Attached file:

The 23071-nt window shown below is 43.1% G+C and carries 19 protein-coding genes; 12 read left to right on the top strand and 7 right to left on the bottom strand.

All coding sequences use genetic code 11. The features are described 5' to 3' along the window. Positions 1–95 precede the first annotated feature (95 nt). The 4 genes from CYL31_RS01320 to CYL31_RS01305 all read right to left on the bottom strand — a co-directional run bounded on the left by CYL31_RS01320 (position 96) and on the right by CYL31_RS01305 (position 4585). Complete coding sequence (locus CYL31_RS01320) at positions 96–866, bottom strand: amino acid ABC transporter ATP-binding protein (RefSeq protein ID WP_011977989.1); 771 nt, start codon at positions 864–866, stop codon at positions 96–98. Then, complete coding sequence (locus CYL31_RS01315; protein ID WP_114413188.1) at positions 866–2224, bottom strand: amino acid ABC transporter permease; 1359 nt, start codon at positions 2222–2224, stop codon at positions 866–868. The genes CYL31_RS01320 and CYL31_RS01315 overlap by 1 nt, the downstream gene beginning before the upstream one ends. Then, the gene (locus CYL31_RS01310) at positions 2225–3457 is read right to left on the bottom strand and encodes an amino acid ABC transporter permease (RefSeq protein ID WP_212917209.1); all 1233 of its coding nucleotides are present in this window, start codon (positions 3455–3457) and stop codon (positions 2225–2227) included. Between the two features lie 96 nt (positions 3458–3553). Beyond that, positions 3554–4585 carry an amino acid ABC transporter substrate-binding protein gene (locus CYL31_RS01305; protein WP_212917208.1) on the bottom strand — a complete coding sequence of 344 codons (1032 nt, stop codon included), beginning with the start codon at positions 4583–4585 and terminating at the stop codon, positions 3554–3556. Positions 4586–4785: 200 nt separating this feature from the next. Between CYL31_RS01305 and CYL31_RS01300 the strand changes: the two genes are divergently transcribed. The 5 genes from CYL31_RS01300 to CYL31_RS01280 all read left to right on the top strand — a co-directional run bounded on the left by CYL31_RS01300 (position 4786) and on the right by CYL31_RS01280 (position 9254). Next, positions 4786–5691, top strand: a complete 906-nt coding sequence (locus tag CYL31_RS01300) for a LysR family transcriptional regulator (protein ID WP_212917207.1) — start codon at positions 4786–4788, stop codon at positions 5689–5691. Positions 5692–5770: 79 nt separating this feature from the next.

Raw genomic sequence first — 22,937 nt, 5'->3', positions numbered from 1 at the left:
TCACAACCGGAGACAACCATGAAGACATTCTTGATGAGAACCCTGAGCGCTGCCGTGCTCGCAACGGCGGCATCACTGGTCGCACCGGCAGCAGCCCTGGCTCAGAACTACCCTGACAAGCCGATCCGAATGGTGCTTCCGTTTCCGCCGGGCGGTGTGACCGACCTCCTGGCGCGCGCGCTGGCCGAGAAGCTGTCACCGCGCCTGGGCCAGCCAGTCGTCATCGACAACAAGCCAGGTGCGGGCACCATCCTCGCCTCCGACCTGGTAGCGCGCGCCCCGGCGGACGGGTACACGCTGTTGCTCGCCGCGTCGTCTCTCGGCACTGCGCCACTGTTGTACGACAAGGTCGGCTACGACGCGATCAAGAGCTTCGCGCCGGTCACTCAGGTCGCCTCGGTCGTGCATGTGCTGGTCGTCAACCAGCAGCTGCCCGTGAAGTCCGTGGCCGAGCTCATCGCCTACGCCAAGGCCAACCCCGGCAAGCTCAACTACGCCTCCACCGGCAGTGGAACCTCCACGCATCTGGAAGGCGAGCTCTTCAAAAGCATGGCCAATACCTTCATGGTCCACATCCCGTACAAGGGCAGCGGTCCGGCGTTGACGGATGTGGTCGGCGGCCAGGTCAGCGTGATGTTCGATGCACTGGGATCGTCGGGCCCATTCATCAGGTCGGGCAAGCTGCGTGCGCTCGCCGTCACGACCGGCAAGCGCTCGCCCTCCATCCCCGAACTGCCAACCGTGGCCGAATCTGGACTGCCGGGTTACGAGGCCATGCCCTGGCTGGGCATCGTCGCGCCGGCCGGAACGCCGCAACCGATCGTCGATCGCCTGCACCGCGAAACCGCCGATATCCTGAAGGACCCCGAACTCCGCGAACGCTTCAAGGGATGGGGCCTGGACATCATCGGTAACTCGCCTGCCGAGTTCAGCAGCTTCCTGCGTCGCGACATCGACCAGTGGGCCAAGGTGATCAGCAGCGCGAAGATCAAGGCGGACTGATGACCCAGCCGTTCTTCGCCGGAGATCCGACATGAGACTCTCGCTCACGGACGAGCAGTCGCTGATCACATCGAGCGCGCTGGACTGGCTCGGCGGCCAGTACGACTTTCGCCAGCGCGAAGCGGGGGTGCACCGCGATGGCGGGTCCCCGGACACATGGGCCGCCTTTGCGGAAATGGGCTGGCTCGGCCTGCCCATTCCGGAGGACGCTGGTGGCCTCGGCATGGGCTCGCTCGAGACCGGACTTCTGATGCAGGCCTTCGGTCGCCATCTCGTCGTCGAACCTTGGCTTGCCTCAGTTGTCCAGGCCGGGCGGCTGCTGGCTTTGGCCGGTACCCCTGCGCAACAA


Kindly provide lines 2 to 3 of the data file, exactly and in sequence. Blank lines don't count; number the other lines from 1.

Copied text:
All coding sequences use genetic code 11. The features are described 5' to 3' along the window. Positions 1–95 precede the first annotated feature (95 nt). The 4 genes from CYL31_RS01320 to CYL31_RS01305 all read right to left on the bottom strand — a co-directional run bounded on the left by CYL31_RS01320 (position 96) and on the right by CYL31_RS01305 (position 4585). Complete coding sequence (locus CYL31_RS01320) at positions 96–866, bottom strand: amino acid ABC transporter ATP-binding protein (RefSeq protein ID WP_011977989.1); 771 nt, start codon at positions 864–866, stop codon at positions 96–98. Then, complete coding sequence (locus CYL31_RS01315; protein ID WP_114413188.1) at positions 866–2224, bottom strand: amino acid ABC transporter permease; 1359 nt, start codon at positions 2222–2224, stop codon at positions 866–868. The genes CYL31_RS01320 and CYL31_RS01315 overlap by 1 nt, the downstream gene beginning before the upstream one ends. Then, the gene (locus CYL31_RS01310) at positions 2225–3457 is read right to left on the bottom strand and encodes an amino acid ABC transporter permease (RefSeq protein ID WP_212917209.1); all 1233 of its coding nucleotides are present in this window, start codon (positions 3455–3457) and stop codon (positions 2225–2227) included. Between the two features lie 96 nt (positions 3458–3553). Beyond that, positions 3554–4585 carry an amino acid ABC transporter substrate-binding protein gene (locus CYL31_RS01305; protein WP_212917208.1) on the bottom strand — a complete coding sequence of 344 codons (1032 nt, stop codon included), beginning with the start codon at positions 4583–4585 and terminating at the stop codon, positions 3554–3556. Positions 4586–4785: 200 nt separating this feature from the next. Between CYL31_RS01305 and CYL31_RS01300 the strand changes: the two genes are divergently transcribed. The 5 genes from CYL31_RS01300 to CYL31_RS01280 all read left to right on the top strand — a co-directional run bounded on the left by CYL31_RS01300 (position 4786) and on the right by CYL31_RS01280 (position 9254). Next, positions 4786–5691, top strand: a complete 906-nt coding sequence (locus tag CYL31_RS01300) for a LysR family transcriptional regulator (protein ID WP_212917207.1) — start codon at positions 4786–4788, stop codon at positions 5689–5691. Positions 5692–5770: 79 nt separating this feature from the next.

Raw genomic sequence first — 22,937 nt, 5'->3', positions numbered from 1 at the left: